Gambian President Adama Barrow recently ordered the release of all prisoners detained without trial throughout the country.
President Barrow gave the order during his official inauguration ceremony at the Independence Stadium in Bakau, a town 20km west of the capital Banjul, according to Al Jazeera, “Orders have already been given for all those detained without trial to be released,” he said.
With President Barrow’s pronouncement, at least 171 inmates held in the Gambia’s notorious Mile 2 Prison facility are expected to be set free, with nearly all of them being detained on former President Yahya Jammeh’s orders.
Jammeh’s 22 years in office were marked by widespread human rights abuses, a gag on the free press, and arbitrary abductions or imprisonments of the opposition and political dissidents.
In his speech, President Barrow also promised to implement a slew of legal reforms that would correct the years of misrule of Jammeh’s administration.
“It [the legal reform] intends to enforce constitutional provisions that are entrenched to protect the fundamental rights of the citizens,” President Barrow said.
Concerning the scores of Gambians forcefully abducted or declared missing during Jammeh’s regime, President Barrow promised to direct the attorney general and Minister of Justice to open investigations in to their disappearances.
“An appropriate commission will be established to conduct inquiries in to their disappearances,” he said.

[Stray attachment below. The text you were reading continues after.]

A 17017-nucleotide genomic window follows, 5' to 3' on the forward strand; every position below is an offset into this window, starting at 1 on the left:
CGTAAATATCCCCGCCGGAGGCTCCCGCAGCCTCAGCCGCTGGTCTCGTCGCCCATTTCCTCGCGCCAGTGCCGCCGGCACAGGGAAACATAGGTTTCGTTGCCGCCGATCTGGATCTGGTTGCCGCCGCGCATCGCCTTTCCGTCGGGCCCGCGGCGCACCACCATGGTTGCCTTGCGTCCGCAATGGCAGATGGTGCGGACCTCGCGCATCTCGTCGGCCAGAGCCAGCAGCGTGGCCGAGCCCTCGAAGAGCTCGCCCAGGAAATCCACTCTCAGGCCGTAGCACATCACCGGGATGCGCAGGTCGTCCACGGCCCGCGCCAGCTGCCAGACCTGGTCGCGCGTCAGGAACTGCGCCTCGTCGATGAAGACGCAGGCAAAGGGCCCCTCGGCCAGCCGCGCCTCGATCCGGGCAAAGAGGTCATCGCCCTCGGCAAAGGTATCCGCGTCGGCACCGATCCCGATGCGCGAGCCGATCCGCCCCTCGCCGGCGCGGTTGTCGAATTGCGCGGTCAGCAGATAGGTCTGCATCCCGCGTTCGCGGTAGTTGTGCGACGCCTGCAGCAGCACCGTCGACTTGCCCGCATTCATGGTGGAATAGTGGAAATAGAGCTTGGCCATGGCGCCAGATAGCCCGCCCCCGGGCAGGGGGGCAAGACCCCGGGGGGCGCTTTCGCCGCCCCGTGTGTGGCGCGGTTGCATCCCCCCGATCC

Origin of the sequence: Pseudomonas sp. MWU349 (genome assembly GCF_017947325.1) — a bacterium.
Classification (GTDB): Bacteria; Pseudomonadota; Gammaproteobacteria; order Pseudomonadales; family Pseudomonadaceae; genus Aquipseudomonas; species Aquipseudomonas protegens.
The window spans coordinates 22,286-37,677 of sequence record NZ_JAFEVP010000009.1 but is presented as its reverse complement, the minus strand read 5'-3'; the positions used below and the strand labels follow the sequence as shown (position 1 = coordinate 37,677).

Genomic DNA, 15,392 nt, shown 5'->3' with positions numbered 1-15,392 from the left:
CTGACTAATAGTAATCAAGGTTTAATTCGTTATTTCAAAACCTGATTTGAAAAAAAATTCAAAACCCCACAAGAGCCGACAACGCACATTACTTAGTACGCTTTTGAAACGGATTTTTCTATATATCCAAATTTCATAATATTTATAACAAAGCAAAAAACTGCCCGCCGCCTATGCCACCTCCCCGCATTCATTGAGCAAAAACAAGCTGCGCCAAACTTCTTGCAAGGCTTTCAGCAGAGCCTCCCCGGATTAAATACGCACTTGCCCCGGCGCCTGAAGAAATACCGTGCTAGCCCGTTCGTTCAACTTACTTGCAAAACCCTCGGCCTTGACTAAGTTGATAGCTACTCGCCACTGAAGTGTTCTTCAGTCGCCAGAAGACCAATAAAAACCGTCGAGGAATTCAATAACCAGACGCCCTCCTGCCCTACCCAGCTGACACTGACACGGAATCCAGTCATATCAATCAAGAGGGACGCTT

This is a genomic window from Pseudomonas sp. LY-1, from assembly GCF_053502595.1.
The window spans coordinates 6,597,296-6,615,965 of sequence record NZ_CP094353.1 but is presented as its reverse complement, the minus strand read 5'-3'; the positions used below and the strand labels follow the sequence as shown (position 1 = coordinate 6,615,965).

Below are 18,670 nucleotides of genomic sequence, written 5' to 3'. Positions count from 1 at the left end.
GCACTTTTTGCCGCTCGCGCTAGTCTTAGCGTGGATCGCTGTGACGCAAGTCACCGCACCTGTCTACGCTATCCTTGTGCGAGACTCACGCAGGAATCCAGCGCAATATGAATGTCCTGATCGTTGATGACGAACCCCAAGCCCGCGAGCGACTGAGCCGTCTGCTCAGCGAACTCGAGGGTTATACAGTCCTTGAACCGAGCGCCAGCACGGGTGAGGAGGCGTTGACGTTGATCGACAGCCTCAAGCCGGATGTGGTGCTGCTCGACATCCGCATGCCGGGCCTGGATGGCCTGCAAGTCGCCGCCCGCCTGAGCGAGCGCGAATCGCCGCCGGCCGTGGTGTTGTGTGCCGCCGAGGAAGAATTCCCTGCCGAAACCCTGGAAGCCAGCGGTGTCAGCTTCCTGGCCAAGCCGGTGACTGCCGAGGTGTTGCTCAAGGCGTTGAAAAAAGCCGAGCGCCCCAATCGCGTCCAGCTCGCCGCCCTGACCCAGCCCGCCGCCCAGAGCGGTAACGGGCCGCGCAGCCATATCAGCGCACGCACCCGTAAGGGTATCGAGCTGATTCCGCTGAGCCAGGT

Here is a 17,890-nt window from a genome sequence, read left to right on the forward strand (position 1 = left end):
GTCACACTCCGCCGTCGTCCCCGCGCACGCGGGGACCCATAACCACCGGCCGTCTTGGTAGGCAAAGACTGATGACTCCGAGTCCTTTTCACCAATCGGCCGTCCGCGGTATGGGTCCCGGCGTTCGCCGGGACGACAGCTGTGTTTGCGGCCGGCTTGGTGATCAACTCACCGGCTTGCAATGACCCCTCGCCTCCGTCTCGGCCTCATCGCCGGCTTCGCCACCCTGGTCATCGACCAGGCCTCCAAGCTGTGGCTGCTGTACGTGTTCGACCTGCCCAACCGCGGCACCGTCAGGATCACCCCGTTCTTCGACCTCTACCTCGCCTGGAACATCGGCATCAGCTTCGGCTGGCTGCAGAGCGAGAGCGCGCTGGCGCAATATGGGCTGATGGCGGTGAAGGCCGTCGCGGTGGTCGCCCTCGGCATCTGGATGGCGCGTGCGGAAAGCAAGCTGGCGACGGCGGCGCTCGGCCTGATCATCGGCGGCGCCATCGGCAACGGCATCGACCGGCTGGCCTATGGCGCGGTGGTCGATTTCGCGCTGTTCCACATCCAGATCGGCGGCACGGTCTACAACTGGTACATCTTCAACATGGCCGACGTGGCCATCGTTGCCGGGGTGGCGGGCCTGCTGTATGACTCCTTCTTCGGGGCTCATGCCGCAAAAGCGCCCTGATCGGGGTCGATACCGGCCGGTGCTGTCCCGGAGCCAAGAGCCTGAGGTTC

A New Era
At President Barrow’s February 18th inauguration, thousands of enthusiastic Gambians packed in to the stadium to celebrate a day that has been described as the birth of a new era for the Gambia, while also coinciding with the country’s 52nd independence anniversary from Great Britain.
Present at Mr. Barrow’s inauguration were leaders (or their representatives) from several west African countries, including the presidents of Ivory Coast, Liberia, Ghana, Nigeria, and Senegal.
Mr. Barrow’s inauguration came nearly a month after he took the oath of office and was sworn in, in neighboring Senegal at a brief ceremony in the Gambian embassy in Dakar.
Senegal served as a safe haven for Barrow as he fled the uncertainty and insecurity that had gripped the Gambia following Jammeh’s refusal to hand over power after his defeat at the polls in the December 1st presidential elections.
However, a combination of pressure from the international community and the threat of a military intervention by ECOWAS forced Jammeh to stand down and flee to Equatorial Guinea last month.